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Mortality trends at Benedictine Hospital, Nongoma, KwaZulu-Natal 1995- 2001.

dc.contributor.advisorKnight, Stephen Eric.
dc.contributor.advisorJinabhai, Champaklal Chhaganlal.
dc.contributor.authorKaufmann, Kenneth W.
dc.descriptionThesis (M.Med.)-University of Natal, Durban, 2003.en_US
dc.description.abstractThis epidemiological study is a longitudinal descriptive review of the mortuary register at Benedictine Hospital, with an analysis of the trends which emerge. The descriptive component describes mortality at Benedictine Hospital during the years 1995- 2001. It describes both the actual numbers of deaths which occurred according to each sex and age group, and the causes of death as recorded in the mortuary register. The purpose of this study was twofold. First it was desired to raise AIDS awareness in the district by examining the effects of the AIDS epidemic on mortality. Second as the new district health system was being established, it was desired to develop a baseline of mortality information to be utilized for management in the Nongoma Local Municipality. In the trend analysis component of the study, first, it is assumed that most of the deaths occurred at Benedictine Hospital as it is the only health facility which handles severe illness in the Nongoma Local Municipality; therefore the number of deaths within the hospital and the population of Nongoma were used to calculate Age Specific (ASMRs) and Cause Specific Mortality Rates (CSMRs). Secondly an analysis of the age and sex distribution of deaths, ASMRs, the distribution of causes of death, and CSMRs was done. Two research questions were posed. The first research question was, has there been any change in the age distribution of death? It was demonstrated that while there was an 80% increase in the number of deaths, and although deaths increased in every age group except for the neonatal group, 80% of the increase was in the young adult ages particularly in the 20 through 39 years old age groups. By 2001 these groups were recording the largest number of deaths, 179 male deaths and 133 female deaths in the 30 through 39 years old group. Also the ASMRs of young adults had increased three to four times. The second research question was, has there been any change in the distribution of causes of death? It was demonstrated that the infectious diseases which caused the largest numbers of deaths, pulmonary tuberculosis caused 353 deaths, pneumonia 250, gastroenteritis acute and chronic 203, retro-viral disease 66, and meningitis 59, were six of the top seven causes of death in 2001. Chronic gastroenteritis, retro-viral disease, and meningitis had strengthened their position moving from the second ten into the top seven. Only trauma which was in the top five was not an infectious disease. Infectious diseases increased their share of the burden of disease from 36% in 1995 to 57% in 2001. While CSMRs for trauma and the type II non-communicable diseases were basically stable or falling, those of the infectious diseases increased three to four times. It is estimated that because the mortality pattern is similar to that of AIDS deaths in South Africa and Zimbabwe, that because it is young adult mortality that has increased and that it is infectious diseases which have increased that about 50% of mortality in Nongoma is due to AIDS. Recommendations are put forward as to how to disseminate this information and also how to institute a system to carry on monitoring mortality in Nongoma.en_US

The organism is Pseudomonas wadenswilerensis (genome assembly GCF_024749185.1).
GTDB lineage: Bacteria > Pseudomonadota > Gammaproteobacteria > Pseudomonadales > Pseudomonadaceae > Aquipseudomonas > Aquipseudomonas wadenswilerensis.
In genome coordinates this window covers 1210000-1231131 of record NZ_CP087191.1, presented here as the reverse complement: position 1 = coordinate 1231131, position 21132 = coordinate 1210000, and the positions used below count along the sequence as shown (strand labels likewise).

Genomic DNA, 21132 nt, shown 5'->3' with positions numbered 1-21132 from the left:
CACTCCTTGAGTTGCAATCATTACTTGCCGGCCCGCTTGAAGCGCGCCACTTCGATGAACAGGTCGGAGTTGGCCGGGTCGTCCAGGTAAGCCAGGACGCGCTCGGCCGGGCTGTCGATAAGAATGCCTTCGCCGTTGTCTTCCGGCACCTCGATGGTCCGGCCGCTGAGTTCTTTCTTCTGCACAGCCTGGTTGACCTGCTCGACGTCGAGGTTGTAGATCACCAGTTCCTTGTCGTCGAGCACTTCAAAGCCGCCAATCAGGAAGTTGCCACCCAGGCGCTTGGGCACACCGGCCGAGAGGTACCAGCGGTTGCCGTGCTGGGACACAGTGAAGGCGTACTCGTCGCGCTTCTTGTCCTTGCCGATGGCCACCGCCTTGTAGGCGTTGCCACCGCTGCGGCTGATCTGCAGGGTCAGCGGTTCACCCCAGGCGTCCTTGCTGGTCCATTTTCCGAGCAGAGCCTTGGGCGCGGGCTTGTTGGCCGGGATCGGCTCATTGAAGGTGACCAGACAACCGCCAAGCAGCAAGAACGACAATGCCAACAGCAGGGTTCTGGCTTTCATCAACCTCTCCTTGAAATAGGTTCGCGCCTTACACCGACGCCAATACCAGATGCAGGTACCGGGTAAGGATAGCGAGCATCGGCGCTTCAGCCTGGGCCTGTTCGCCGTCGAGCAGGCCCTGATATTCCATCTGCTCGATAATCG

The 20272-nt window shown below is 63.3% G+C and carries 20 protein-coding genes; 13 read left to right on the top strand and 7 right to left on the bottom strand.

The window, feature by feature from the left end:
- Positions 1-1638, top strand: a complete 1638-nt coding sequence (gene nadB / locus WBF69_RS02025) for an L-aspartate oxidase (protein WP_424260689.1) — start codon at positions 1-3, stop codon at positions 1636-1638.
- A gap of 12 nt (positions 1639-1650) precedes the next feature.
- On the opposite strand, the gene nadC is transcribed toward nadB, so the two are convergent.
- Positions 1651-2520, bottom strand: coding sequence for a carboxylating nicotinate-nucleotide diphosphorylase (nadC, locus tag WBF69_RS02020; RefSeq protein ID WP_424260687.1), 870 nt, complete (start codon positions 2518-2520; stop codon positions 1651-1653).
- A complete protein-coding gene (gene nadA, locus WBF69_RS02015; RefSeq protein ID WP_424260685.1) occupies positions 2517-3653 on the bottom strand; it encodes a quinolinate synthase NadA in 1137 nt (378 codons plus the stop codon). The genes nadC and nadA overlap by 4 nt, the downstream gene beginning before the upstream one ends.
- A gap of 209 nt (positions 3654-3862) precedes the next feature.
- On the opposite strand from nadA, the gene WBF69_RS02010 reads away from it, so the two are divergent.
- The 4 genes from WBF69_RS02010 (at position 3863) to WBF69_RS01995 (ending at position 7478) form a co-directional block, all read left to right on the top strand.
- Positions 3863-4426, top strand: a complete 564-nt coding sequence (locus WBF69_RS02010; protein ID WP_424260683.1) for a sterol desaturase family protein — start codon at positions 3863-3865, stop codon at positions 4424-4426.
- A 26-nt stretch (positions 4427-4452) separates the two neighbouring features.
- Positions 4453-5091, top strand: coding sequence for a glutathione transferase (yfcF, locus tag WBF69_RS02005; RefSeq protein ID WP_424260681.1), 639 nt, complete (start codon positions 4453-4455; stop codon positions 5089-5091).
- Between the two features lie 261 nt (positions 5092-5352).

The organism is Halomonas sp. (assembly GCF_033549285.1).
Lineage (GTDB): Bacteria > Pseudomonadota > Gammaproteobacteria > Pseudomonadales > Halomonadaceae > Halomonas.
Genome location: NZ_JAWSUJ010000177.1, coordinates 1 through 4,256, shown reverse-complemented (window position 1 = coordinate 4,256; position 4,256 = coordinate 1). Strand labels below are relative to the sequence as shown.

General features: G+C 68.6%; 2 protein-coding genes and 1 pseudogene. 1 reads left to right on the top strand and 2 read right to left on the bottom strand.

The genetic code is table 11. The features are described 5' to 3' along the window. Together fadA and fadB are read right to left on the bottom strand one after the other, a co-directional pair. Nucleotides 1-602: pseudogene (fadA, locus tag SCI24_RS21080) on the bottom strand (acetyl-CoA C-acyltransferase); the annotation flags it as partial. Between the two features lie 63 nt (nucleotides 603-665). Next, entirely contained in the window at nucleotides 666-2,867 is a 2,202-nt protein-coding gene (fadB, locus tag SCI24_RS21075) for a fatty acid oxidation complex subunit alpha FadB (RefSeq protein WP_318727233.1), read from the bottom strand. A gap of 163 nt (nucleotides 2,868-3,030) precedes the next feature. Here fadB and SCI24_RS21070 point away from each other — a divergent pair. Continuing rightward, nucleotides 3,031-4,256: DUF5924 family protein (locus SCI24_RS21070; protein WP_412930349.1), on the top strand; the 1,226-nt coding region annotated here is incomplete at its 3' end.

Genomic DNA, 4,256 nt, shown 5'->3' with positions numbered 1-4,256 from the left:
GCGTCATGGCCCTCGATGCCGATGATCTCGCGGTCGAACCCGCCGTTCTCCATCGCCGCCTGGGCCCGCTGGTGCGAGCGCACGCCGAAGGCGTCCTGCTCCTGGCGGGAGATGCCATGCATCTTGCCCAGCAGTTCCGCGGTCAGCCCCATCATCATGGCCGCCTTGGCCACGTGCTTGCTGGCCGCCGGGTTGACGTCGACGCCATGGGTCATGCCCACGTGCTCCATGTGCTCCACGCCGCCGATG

dc.subjectTheses--Public health medicine.en_US
dc.titleMortality trends at Benedictine Hospital, Nongoma, KwaZulu-Natal 1995- 2001.en_US


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